Lessons from Redcar

John O'Hanlon
- Leadership - Oct 13, 2015

The news that the coke ovens and blast furnace at the Redcar steelworks will close because there’s ‘no realistic prospect" of a sale was finally confirmed yesterday. The loss of 2,200 plant jobs and thousands more in the supply chain is a profound shock for the North East of England. As Anna Turley, Labour MP for Redcar, said: ‘I feel the government has thrown the towel in. I cannot believe the government has allowed 170 years of steelmaking to fade away with no fight, no determination and no understanding of what this means to our area, to people’s livelihoods and to the British economy.’

It is now unlikely that steel production will resume at Redcar. Partho Bhattacharya, MD and President of Invenio, however, believes that there are lessons to be learnt from the Redcar debacle: “The recent news that Redcar Steel Plant is to close is another sad chapter in the UKs manufacturing sector, the ramifications for the Teeside community are of course far reaching. Much of the attention for the reasons why the plant ultimately proved unviable focuses on external factors, such as the global price of steel, cheap Chinese imports and access to raw materials. There has also been criticism of the government for failing to act to minimise the impact of these factors and help to keep the plant competitive.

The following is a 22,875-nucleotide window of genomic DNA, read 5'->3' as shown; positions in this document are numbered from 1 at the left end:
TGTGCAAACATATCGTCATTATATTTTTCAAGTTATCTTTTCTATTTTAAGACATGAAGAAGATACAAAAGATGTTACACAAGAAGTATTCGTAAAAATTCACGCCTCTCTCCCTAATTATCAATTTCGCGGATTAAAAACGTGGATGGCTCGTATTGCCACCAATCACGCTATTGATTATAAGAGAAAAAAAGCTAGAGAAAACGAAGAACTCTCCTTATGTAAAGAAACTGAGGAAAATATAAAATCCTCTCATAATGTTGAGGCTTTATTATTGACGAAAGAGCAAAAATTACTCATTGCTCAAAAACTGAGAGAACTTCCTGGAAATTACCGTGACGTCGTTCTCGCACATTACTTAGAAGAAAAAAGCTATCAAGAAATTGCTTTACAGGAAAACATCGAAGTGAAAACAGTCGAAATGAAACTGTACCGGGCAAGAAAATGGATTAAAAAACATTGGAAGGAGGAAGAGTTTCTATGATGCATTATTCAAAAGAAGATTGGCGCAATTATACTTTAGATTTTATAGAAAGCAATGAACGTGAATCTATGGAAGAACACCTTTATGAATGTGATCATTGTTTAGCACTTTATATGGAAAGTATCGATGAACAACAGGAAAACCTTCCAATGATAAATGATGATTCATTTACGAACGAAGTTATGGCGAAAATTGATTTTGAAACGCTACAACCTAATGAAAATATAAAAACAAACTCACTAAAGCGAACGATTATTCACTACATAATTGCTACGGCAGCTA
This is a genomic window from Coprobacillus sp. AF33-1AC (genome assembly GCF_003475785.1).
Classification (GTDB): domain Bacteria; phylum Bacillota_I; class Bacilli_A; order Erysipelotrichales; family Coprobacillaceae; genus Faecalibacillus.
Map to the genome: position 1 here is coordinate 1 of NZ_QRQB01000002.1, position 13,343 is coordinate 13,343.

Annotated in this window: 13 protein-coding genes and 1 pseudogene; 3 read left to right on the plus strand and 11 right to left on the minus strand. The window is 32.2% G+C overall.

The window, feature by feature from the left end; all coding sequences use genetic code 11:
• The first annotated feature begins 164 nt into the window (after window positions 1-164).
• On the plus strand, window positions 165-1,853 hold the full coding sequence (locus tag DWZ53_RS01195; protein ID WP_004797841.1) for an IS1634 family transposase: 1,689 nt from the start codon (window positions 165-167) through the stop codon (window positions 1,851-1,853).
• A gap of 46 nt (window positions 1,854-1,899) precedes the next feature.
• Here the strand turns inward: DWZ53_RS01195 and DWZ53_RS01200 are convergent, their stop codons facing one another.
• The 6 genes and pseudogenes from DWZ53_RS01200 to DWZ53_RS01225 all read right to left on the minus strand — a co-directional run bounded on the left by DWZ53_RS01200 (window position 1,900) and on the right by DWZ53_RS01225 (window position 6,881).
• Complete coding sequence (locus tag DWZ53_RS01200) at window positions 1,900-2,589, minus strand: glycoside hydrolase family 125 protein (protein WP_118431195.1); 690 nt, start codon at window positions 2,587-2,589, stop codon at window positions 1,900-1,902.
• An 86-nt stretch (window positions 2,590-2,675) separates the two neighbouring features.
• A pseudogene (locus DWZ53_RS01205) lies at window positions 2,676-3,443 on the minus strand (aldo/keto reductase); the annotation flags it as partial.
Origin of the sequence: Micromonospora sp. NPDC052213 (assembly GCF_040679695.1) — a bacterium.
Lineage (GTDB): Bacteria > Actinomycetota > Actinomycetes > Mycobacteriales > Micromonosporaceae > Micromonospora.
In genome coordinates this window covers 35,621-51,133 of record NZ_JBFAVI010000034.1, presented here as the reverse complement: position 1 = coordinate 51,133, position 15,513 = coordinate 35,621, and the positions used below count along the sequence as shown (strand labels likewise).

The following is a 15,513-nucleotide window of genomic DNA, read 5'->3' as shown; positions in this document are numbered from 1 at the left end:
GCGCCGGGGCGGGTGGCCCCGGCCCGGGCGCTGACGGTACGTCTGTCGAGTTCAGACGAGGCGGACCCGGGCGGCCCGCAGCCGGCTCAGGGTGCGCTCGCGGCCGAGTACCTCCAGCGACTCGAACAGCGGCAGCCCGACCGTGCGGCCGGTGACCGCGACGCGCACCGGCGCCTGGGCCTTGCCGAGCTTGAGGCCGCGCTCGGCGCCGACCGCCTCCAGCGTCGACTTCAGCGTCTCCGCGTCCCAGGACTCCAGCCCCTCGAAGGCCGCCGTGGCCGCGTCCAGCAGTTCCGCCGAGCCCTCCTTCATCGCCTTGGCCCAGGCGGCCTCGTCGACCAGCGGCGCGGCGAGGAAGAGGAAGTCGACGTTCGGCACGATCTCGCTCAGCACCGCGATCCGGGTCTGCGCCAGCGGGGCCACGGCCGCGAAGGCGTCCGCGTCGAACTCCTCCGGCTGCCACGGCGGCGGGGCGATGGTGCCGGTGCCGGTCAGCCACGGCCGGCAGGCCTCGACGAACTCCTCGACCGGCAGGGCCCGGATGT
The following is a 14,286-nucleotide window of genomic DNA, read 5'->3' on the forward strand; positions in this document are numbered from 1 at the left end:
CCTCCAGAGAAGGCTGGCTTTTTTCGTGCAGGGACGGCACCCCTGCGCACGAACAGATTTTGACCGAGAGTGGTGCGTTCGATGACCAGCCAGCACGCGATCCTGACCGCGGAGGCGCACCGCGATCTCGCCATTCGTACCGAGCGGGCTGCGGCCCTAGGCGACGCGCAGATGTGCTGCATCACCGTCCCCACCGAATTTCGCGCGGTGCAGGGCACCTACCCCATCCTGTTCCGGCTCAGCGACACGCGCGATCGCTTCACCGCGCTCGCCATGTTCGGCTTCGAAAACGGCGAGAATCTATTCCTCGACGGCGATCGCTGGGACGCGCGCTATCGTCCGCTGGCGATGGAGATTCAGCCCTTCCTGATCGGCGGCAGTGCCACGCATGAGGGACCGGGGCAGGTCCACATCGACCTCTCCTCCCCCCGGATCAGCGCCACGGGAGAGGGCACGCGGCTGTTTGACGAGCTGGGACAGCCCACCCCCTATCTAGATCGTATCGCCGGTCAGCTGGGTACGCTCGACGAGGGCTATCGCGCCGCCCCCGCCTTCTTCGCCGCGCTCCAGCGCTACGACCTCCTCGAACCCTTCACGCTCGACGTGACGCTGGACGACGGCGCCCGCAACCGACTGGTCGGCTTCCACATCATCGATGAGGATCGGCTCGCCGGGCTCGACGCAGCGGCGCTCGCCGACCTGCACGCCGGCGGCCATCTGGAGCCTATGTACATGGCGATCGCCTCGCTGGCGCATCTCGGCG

“Whilst these are all valid points, UK manufacturing organisations must also continue to look internally and review their own procedures, processes and business planning capabilities to ensure they are as efficient and lean as possible. The deployment of business analytics and planning software should be a central component of this. In today’s complex global environment organisations need to future-proof operations by implementing technology that can; better manage R&D spend, improve visibility through integrated planning and enhance customer service through better use of data and analytics.

With a transparent end-to-end view of the organisation and its supply chain, business can have a clearer view of their operations and finances. Business leaders can’t necessarily prevent the external factors attacking their business but with this transparency and intelligent use of technology they can develop more accurate modelling to understand what the impact of external factors will be and what proactive steps can be taken.”                               

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